Uncovering Poison and Paradox in Western Wetlands

THE mighty irrigation schemes of California's Central Valley Project, begun in the 1930s, turned arid land in the Sacramento and San Joaquin Valleys into an agricultural cornucopia. But in doing so, they intensified a chemical threat that could end the agricultural productivity of much of the western United States. "Death in the Marsh," by Tom Harris, is in part a record of the discovery of that threat.

The book opens at the Kesterson National Wildlife Refuge in 1983, which became the repository for runoff water from some San Joaquin Valley farms in 1975. Two government biologists canoeing through a Kesterson marsh are uneasy at the unnatural silence, startled by the sterile clarity of the marsh water, and finally shocked by the discovery of many dead, deformed hatchlings in the few waterfowl nests. Laboratory tests show that the element selenium is poisoning the birds.

Selenium occurs naturally in a type of marine shale commonly found in the arid West. Beneficial in tiny amounts, it can be toxic to plants, animals, and even humans in larger doses.

Prompted by the findings, Harris and another environmental reporter for the Sacramento Bee surveyed sites throughout the western United States and discovered large amounts of the element. Death, they found, was not only in the marsh, but on the prairie, in fishing holes, and in selenium-concentrating vegetation. The investigation was the start of what Harris calls "the equivalent of an agricultural Superfund in the West."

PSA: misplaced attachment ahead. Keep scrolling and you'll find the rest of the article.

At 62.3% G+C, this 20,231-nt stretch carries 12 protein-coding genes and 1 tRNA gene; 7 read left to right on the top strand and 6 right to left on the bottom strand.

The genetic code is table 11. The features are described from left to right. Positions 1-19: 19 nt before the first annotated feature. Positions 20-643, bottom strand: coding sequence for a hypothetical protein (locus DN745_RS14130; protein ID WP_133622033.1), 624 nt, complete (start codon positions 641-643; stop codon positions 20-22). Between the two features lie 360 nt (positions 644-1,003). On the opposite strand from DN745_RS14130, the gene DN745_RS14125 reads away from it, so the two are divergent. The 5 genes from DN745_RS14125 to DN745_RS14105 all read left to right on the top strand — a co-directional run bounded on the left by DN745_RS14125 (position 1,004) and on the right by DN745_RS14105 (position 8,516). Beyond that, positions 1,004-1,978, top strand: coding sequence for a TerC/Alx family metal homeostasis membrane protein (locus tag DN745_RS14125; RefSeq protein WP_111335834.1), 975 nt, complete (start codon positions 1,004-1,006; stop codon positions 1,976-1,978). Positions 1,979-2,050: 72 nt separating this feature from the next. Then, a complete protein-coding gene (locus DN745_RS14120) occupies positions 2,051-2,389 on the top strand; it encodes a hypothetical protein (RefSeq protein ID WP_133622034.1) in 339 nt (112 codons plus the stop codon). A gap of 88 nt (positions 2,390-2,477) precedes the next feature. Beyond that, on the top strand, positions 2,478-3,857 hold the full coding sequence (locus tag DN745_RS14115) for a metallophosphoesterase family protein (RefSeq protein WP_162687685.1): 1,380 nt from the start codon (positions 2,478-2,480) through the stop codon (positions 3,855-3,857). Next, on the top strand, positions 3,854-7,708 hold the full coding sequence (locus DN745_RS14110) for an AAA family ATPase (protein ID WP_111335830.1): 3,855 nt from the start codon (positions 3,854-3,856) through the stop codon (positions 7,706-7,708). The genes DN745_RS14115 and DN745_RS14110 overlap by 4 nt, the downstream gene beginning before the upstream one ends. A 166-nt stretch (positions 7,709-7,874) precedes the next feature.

In revealing dangerous levels of the element over thousands of square miles in 15 states, the reporters uncovered paradox as well as poison. Ranchers were losing livestock, garden plants, and even domestic pets. Families often suffered ill effects from locally obtained food and water. Yet most were reluctant to cooperate with the probe. Concern over property values and the salability of surviving livestock often made them hostile to the reporters who wanted to ask pointed questions and came to their land

to take samples of the soil and water.

Human actions exacerbated the problem by concentrating the runoff wastes from fertilizers and animal feed containing high concentrations of selenium at places like Kesterson. But the larger story is the widespread nature of selenium's threat, and the bureaucratic attempts to manipulate the facts.

Harris uncovered a good deal of existing but little-known research. Scientists knew about the danger of selenium concentrations in Western soils and water as early as 1929, Harris says, but were pressured by superiors to downplay or withhold reports for economic or political reasons.

The implications of selenium are enormous, and Western agriculture may hang in the balance. If no action is taken, continuing contamination will force the abandonment of nearly half a million acres of irrigated farmland in the San Joaquin Valley alone.

A five-year government study of Kesterson made major recommendations, including reducing the amount of applied irrigation water. But the rest of the West awaits the results of a study by the US Department of Interior. The government is apparently putting an optimistic spin on its conclusions, Harris writes.

"Death in the Marsh" is sometimes heavy with technical and chemical details. But it is a fascinating study of the defensive reactions of individuals and bureaucracies when faced with a threat they cannot see, the dire consequences of which they would rather not contemplate.

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